Home › magazine › european reports › More freedom for Danish cleaners
More freedom for Danish cleaners2nd of July 2014
ECJ’s correspondent in Scandinavia, Petra Sjouwerman, gives us an update from Denmark. The municipality of Gladsaxe is the first in the country to achieve the new Nordic standard for cleaning, Insta 800. This has resulted in a significant improvement in cleaning quality, while employee motivation has also increased.
Are you striving for higher client satisfaction? Do you also want to increase your employees’ satisfaction? Then you should let yourself be inspired by the Danish municipality of Gladsaxe, a suburb of Copenhagen, with 62,000 inhabitants.
What do the Danes differently? The Municipal Public Cleaning Service GKR has introduced new ways of working. Instead of traditional cleaning, where employees clean according to a fixed manual designed by the management, employees now have more freedom.
They can take the liberty to assess the need for cleaning in a given area, in relation to the results GKR and the client have agreed upon. Consequently, GKR has shifted focus from ‘what needs to be done’ to ‘how clean it should be’.
The result? The cleaning quality in the schools, institutions and offices (180,000 square metres) of Gladsaxe has increased significantly. “When you have confidence in the competence of your employees, this gives a boost. Not only in cleaning quality, but also in job satisfaction and motivation, because employees suddenly feel their knowledge is valuable to their workplace,” said the mayor of Gladsaxe, Karin Søjborg Holst to local journalists.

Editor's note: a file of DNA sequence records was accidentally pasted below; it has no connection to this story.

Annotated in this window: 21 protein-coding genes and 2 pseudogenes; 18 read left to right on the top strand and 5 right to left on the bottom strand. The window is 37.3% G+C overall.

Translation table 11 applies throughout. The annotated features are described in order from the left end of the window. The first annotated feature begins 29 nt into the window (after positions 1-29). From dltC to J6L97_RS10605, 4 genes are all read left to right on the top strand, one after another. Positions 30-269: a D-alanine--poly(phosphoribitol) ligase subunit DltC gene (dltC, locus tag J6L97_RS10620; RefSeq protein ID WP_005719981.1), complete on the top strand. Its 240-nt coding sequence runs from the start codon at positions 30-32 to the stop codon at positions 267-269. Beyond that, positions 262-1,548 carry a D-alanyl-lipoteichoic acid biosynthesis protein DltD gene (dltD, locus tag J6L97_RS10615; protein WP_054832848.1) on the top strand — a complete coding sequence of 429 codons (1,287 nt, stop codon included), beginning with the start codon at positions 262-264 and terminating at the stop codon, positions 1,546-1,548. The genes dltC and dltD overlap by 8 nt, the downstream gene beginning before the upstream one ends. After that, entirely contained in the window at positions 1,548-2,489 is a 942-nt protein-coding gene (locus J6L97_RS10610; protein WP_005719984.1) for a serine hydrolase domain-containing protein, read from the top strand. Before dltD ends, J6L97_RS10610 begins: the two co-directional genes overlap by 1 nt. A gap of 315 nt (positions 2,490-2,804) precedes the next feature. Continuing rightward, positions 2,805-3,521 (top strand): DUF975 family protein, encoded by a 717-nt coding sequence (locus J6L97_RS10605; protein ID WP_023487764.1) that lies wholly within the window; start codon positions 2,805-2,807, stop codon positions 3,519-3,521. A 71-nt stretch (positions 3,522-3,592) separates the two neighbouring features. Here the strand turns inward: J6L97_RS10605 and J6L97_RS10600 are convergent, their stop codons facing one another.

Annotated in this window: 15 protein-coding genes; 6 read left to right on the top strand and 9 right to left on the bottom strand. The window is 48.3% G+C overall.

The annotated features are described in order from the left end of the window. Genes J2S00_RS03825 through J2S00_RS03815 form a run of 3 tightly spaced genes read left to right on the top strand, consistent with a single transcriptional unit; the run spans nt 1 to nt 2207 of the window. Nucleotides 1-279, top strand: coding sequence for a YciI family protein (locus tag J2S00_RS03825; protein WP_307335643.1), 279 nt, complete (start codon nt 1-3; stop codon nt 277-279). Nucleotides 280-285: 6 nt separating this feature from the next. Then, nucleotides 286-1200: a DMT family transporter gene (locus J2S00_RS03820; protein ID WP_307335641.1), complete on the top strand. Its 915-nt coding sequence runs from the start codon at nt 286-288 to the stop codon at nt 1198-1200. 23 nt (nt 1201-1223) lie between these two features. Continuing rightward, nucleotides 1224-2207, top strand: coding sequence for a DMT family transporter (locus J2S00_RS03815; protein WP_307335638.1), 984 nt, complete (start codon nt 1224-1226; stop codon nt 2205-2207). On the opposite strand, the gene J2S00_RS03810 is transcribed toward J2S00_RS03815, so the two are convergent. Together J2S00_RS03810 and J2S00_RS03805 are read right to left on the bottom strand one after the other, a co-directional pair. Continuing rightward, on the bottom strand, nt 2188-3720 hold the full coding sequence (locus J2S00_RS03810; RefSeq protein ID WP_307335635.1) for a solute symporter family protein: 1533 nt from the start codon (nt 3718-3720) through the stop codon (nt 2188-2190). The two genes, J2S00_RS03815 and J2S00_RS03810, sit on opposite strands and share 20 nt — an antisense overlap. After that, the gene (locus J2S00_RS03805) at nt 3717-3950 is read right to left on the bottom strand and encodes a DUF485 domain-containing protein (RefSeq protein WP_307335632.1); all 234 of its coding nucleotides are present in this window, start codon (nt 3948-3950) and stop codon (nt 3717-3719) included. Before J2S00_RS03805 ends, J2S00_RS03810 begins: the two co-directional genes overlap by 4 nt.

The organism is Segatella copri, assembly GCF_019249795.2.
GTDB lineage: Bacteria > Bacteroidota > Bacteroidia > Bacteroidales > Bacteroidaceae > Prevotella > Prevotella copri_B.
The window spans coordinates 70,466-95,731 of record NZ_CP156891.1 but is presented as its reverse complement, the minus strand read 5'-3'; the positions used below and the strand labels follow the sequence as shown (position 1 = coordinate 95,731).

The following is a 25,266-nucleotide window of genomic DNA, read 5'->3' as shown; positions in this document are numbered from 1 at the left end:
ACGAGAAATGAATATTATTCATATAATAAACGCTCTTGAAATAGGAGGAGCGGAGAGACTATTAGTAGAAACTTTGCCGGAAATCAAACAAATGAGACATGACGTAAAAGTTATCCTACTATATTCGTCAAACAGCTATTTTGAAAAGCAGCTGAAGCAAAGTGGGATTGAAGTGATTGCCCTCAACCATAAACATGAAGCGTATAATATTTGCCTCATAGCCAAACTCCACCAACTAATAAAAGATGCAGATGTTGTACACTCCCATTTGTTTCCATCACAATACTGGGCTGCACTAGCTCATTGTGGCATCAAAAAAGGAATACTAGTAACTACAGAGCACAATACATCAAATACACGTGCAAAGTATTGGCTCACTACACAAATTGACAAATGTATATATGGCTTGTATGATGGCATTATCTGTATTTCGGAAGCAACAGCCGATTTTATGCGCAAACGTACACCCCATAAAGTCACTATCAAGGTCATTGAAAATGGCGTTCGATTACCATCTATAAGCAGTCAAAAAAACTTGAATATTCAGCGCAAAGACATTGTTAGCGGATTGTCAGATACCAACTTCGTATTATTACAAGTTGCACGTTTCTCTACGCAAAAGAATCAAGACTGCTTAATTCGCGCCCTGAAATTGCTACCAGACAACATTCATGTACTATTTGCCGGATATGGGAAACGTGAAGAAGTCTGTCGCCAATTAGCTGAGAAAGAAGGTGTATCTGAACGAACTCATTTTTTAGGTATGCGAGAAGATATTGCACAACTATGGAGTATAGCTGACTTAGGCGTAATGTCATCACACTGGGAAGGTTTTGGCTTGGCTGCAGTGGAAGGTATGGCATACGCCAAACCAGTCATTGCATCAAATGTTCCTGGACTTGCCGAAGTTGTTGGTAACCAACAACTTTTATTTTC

And this spring, after four years of hard work, GKR became the first municipal public cleaning company in Denmark to achieve the new Nordic standard for cleaning, called Insta 800.
In 2010 GKR decided to work towards this Nordic certification. The company sent all 200 employees - from many different countries around the world - on a course, which ended with a test. GKR then introduced the new standard in small scale projects of 20 cleaning areas. To measure the difference in cleaning, the quality was monitored by a control team before the employees took the course, and again afterwards.
Before the course, only 38 per cent of the cleaning areas corresponded to the new standard. After the course, this had risen to 98 per cent.
“The result was surprisingly significant,” said Mette Olsen, cleaning manager at GKR. “With the new standard, employees focus their efforts where they feel they are most needed.” Client satisfaction has increased to 90 per cent. Job satisfaction is around 97 per cent. On top of that GKR now has also a lower rate of absenteeism due to sickness. And last but not least, the company has one of the lowest staff turnovers in the Danish cleaning sector.
“For a long time, we had our own internal and subjective quality assurance system. The Insta 800 standard will become more and more widespread in the Nordic countries and I expect it will become a market requirement in the future,” Olsen says.
The Insta 800 certificate now adorns the wall in GKR’s Gladsaxe office.